In reality, her specialist is a brain specialist and will play the game of seeing mom but in reality she'll be in the room while s/he analyzes dad. Mom is really fine. She's lying to dad to get him proper medical care.

I had to lie to my mother to get her to voluntarily commit herself to a locked psychiatric facility when I was at my wit's end. Hated myself for a long time. It was for the best though. You do what you have to do.

4. Safeguard the home and do estate planning...... if you want tips on this, they're usually specific to the situation. In my case I removed the guns and ammo from the house and disabled the vehicles and removed household and other chemicals from the premises, among other measures, during the independent living with care stage. We had done most of the estate planning years ago but I had to go in front of a judge to change some wording referencing my duties as trustee, essentially moving from successor to active. That took a court order.

Each case is different, as are the laws and customs of the locale.

5. Hook up with local dementia resources, online and real world. The research hospital we hooked up with, even though distant, actually had a local facility so it was a five minute drive to brain professionals. They also provided referrals to support and social services. I ended up starting a dementia forum after seeing a marked need for information and support. Now there are lots of them; 15 years ago, not much.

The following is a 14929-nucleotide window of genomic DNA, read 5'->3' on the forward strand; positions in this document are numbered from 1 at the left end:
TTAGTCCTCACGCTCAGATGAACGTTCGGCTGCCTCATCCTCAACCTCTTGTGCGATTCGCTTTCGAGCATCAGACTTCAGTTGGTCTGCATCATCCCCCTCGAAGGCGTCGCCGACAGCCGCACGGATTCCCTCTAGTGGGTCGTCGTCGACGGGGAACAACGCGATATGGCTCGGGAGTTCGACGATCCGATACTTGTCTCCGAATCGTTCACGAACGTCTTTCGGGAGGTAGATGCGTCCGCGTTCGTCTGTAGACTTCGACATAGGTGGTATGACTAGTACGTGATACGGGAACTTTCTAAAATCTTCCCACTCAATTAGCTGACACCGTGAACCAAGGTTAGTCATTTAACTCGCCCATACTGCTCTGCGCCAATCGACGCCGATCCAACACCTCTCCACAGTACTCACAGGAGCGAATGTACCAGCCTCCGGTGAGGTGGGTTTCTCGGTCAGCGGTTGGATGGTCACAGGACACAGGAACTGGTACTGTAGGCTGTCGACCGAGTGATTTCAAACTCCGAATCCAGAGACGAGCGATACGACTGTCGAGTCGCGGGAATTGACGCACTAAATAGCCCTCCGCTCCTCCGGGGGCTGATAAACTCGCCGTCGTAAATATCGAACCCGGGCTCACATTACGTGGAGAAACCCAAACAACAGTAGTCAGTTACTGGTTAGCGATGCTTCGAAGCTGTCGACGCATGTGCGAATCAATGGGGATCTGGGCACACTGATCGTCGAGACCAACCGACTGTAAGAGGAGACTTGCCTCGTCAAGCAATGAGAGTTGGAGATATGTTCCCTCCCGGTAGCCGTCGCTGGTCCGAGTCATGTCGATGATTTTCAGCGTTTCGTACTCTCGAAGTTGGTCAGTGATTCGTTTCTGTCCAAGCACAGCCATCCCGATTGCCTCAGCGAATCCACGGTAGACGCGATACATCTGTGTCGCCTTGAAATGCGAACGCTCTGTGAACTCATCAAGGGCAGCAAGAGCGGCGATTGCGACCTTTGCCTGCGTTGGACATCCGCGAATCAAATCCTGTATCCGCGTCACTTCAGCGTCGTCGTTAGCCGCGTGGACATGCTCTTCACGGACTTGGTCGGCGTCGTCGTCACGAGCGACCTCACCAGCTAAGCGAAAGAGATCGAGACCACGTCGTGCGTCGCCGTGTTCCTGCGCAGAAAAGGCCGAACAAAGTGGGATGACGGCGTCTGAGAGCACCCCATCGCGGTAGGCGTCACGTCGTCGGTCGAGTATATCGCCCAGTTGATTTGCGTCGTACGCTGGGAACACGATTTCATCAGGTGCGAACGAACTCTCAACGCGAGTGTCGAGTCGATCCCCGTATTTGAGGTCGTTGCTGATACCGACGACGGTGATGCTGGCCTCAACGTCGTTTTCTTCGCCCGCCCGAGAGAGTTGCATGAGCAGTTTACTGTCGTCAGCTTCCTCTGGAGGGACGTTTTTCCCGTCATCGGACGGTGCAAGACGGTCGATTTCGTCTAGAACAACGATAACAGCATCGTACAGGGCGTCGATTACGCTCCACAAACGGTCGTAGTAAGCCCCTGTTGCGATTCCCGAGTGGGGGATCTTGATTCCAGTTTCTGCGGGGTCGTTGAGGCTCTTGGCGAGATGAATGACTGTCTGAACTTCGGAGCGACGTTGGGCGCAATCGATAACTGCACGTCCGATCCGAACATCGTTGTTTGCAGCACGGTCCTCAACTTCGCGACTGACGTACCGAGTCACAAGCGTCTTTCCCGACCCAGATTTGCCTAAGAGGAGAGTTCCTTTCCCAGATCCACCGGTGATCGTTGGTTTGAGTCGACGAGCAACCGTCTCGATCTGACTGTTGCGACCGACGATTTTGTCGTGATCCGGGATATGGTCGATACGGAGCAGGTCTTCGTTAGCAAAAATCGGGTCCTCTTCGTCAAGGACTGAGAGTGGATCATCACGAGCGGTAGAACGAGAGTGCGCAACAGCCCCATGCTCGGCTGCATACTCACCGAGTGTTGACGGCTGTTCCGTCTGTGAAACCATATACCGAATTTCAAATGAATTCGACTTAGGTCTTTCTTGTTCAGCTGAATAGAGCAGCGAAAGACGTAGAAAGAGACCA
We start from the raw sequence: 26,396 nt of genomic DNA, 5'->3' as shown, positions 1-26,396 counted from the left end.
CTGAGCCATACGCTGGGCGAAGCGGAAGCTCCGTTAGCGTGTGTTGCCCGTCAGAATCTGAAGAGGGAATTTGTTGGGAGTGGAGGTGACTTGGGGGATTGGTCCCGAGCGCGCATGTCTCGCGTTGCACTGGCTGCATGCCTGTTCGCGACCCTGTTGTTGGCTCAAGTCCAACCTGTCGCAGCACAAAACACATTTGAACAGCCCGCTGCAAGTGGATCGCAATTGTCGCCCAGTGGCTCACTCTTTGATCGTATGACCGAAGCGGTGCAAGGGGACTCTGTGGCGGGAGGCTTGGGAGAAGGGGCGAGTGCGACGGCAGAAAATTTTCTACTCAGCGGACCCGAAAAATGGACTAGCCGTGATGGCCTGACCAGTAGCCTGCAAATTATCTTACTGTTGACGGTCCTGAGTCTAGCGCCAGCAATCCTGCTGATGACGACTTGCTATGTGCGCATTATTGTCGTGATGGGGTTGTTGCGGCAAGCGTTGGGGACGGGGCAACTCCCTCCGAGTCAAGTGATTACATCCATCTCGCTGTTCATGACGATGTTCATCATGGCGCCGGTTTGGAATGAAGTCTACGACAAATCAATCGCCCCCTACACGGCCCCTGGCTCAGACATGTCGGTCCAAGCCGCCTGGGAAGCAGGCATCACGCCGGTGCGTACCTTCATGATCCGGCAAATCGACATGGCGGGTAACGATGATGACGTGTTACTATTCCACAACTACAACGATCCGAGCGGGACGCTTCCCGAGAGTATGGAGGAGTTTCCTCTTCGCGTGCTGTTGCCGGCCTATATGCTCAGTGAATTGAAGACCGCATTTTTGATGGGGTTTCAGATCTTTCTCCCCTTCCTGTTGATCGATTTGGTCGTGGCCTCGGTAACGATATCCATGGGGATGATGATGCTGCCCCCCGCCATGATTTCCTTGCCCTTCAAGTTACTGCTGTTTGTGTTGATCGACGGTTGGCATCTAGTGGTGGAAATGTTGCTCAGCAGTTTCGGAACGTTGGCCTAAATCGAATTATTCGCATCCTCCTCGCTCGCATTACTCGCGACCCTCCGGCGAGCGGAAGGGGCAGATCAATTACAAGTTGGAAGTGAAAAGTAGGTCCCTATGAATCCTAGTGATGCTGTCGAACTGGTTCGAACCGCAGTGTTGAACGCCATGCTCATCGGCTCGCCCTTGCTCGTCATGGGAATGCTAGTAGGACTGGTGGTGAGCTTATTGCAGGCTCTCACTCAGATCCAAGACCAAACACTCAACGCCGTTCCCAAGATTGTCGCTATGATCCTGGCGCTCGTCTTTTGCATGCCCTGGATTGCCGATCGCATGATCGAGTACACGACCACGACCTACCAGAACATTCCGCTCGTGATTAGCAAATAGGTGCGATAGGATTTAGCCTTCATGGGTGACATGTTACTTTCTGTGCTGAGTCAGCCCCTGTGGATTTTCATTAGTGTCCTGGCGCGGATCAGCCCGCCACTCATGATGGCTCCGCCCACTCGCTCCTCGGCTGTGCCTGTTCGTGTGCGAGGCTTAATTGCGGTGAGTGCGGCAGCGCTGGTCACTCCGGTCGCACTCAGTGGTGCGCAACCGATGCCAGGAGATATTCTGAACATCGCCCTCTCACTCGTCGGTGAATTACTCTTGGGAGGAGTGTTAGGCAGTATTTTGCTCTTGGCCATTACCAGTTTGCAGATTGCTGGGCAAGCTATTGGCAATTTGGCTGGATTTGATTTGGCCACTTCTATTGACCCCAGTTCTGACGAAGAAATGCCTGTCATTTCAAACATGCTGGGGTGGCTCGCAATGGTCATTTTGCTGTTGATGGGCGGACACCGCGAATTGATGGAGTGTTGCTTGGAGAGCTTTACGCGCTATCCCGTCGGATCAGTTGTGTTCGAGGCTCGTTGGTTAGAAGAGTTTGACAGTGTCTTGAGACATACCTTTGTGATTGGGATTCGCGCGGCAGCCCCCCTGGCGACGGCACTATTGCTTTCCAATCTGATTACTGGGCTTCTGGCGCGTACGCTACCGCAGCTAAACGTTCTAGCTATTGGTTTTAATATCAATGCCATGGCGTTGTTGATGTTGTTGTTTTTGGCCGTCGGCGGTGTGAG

6. One day at a time. It's easy to get overwhelmed, especially the primary caregiver, in this case the spouse. Hook her up with assistance. Can't force her but at least open the door. Help is out there and she's not alone.

I found watching the excellent 2006 Canadian film called 'Away from Her' to be uplifting, if a bit sad. I originally watched it because I'm a Julie Christie fan but found the depiction of the dementia process quite poignant.

Depending on the patient, dementia can be a long or short process and there are lots of good days mixed in with the bad ones. Each day is a new day.

It helps to develop a sense of humor about it. I knew I had arrived when, as the psychosis deepened, I'd arrive at the facility and recognize the yelling immediately upon walking in the door and would comment to the sign-in rep that 'mom is pretty active today'. Yup. That's reality.

In my case, the dementia began with a stroke in an otherwise really healthy person at age 80 and she died a few days short of her 89th birthday. Good run. Hope I live that long. Dying is rarely pleasant. It is what it is.
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Old 9th December 2017, 3:10 PM   #5
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Dad was only 62 when he had his big stroke, he had just retired the previous year and was all set up for a long happy retirement both of them were looking forward to and it turned into this.

Thank you for the info and advice. They are coming over for the holidays, I think it's time us kids start getting involved on a more serious level. He needs to see a specialist and we need to know all the facts. We also need to figure out how to support our mom better through this.
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Old 10th December 2017, 2:25 PM   #6